Fun and fascinating break down.
The dirty little secret that they never realized is that free speech and making people feel welcome are both perfectly noble ideals that are in conflict with one another and if you choose to side with the former in every possible circumstance, even if it means antagonizing rape victims, even if it means alienating women, even if it means going against your own stated goals, then you’re not a martyr for free speech. You’re just an asshole.
“faceless007on the NeoGAF message boards
And that cuts to the heart of the “Dickwolf” situation. I’ve read Penny Arcade for a couple of years now, and have enjoyed it for the most part. I’ve praised the creators of that strip for PAX, the conference that they’ve built, specifically because it was so inclusive and so different from the norms of video game and tech industry behavior. Sadly now, I can support neither in good conscience. There is no room in my world for a view that rape jokes are acceptable. Sure, you have the right to say it, and if you have a platform, you can use it to make those jokes. But I’m sure as hell not going to applaud you for it.
Frankly, the horror that rape jokes play upon is magnified when they come from a source that women thought was not only safe, but a beacon of light in a community that is all too often dark and harsh. Mike Krahulik should have been better than this. We all should be better than this.
Thanks to my friend David for pointing out the post quoted above.
“moral choices” in video games are, to me, more about cost vs. benefit than right vs. wrong. Because my real-world morality may not map to the world depicted in the game, and because “being evil” is a legitimate and common play strategy, I need to know how the decisions I make serve game-related ends.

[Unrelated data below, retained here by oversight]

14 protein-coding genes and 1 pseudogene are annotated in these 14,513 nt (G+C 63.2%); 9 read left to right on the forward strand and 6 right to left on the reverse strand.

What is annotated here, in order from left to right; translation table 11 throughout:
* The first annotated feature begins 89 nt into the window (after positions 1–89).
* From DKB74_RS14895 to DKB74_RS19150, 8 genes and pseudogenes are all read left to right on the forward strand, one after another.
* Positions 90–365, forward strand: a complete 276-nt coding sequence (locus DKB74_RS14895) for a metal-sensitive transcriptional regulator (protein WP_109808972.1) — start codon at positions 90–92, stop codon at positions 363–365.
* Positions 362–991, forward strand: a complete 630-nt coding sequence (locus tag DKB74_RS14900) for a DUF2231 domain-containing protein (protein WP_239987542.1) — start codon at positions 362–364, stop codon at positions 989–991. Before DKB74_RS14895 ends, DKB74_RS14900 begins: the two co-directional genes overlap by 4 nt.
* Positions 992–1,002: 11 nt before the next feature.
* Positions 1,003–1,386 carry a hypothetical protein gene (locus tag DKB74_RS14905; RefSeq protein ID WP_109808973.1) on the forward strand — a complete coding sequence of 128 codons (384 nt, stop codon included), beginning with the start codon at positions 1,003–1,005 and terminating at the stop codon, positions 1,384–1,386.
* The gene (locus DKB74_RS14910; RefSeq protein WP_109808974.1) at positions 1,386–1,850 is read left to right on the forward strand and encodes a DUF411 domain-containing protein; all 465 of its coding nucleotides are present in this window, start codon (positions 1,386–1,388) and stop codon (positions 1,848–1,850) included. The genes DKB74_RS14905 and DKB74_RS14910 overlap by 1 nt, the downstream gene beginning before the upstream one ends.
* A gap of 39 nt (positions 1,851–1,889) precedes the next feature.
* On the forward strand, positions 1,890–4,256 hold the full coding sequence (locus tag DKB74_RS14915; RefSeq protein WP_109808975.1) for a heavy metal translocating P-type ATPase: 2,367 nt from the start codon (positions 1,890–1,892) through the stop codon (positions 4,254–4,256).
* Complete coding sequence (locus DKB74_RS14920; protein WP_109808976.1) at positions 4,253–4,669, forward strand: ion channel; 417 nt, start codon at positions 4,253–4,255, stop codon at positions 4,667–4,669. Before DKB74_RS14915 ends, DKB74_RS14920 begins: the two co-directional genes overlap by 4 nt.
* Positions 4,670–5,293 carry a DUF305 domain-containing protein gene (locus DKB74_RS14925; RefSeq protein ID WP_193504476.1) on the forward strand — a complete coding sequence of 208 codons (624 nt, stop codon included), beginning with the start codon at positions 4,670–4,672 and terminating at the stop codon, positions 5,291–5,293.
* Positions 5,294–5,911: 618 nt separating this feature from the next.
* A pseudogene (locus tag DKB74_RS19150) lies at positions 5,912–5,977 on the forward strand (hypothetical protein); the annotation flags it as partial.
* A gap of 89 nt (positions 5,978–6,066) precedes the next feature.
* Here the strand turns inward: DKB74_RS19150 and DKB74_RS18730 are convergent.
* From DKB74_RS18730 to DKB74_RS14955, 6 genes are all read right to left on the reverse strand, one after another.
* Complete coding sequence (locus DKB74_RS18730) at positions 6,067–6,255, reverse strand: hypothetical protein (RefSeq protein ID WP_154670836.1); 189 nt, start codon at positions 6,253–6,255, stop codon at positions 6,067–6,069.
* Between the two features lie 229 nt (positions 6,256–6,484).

Well said. In any story-based game, my first character typically follows a pragmatic course, though I tend to lean towards “light” or “good” decisions. Once I complete an especially good game, with a well-developed story, I will start anew to experience the game with an “evil” or “bad” character. This allows me to experience the story from a different angle, see how intertwined decisions and branch and appreciate a beautifully crafted world.
Games are a separate universe, with different consequences, which
occassionaly often require that we make decisions and follow paths that we might not in our physical world. We as humans map our morality onto that universe, following our own codes and at times breaking them in ways both subtle and profound. It is both freeing and thought-provoking.
Well for me at least.
Thanks to Andrew for including that aside in his review of Alpha Protocol – it got my mind moving this morning, which likely wasn’t his intent when he wrote it. On a side note, I don’t think I’ll both with the game now that I’ve read his breakdown.
Apparently some games running on XP on the MacTel run insanely fast – too fast in fact. To fix the speed issue, one has to tell the system to only use one of the procesors for the game. Good to know.